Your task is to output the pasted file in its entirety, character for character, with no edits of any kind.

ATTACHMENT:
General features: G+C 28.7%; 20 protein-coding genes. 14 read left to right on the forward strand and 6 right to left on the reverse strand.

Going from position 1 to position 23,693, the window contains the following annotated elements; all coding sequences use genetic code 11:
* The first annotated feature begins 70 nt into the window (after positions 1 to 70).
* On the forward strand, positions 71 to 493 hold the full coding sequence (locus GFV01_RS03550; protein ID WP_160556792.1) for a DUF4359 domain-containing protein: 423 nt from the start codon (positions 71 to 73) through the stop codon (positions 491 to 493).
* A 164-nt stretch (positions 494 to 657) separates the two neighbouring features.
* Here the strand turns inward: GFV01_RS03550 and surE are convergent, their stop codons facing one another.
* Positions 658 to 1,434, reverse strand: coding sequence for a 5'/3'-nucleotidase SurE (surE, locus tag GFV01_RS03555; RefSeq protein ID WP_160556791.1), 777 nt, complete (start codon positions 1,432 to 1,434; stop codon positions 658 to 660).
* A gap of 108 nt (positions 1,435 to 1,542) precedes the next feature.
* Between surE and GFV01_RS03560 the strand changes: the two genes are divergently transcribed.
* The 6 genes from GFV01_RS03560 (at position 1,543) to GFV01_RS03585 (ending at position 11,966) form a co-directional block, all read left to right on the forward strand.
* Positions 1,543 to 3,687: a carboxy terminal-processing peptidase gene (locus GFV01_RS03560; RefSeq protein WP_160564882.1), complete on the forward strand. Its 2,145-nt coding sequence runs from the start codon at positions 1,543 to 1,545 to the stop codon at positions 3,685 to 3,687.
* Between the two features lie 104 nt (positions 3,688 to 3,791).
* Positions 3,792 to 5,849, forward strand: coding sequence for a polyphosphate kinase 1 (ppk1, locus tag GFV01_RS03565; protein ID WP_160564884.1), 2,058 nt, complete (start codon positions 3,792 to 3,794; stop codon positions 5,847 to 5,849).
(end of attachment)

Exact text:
General features: G+C 28.7%; 20 protein-coding genes. 14 read left to right on the forward strand and 6 right to left on the reverse strand.

Going from position 1 to position 23,693, the window contains the following annotated elements; all coding sequences use genetic code 11:
* The first annotated feature begins 70 nt into the window (after positions 1 to 70).
* On the forward strand, positions 71 to 493 hold the full coding sequence (locus GFV01_RS03550; protein ID WP_160556792.1) for a DUF4359 domain-containing protein: 423 nt from the start codon (positions 71 to 73) through the stop codon (positions 491 to 493).
* A 164-nt stretch (positions 494 to 657) separates the two neighbouring features.
* Here the strand turns inward: GFV01_RS03550 and surE are convergent, their stop codons facing one another.
* Positions 658 to 1,434, reverse strand: coding sequence for a 5'/3'-nucleotidase SurE (surE, locus tag GFV01_RS03555; RefSeq protein ID WP_160556791.1), 777 nt, complete (start codon positions 1,432 to 1,434; stop codon positions 658 to 660).
* A gap of 108 nt (positions 1,435 to 1,542) precedes the next feature.
* Between surE and GFV01_RS03560 the strand changes: the two genes are divergently transcribed.
* The 6 genes from GFV01_RS03560 (at position 1,543) to GFV01_RS03585 (ending at position 11,966) form a co-directional block, all read left to right on the forward strand.
* Positions 1,543 to 3,687: a carboxy terminal-processing peptidase gene (locus GFV01_RS03560; RefSeq protein WP_160564882.1), complete on the forward strand. Its 2,145-nt coding sequence runs from the start codon at positions 1,543 to 1,545 to the stop codon at positions 3,685 to 3,687.
* Between the two features lie 104 nt (positions 3,688 to 3,791).
* Positions 3,792 to 5,849, forward strand: coding sequence for a polyphosphate kinase 1 (ppk1, locus tag GFV01_RS03565; protein ID WP_160564884.1), 2,058 nt, complete (start codon positions 3,792 to 3,794; stop codon positions 5,847 to 5,849).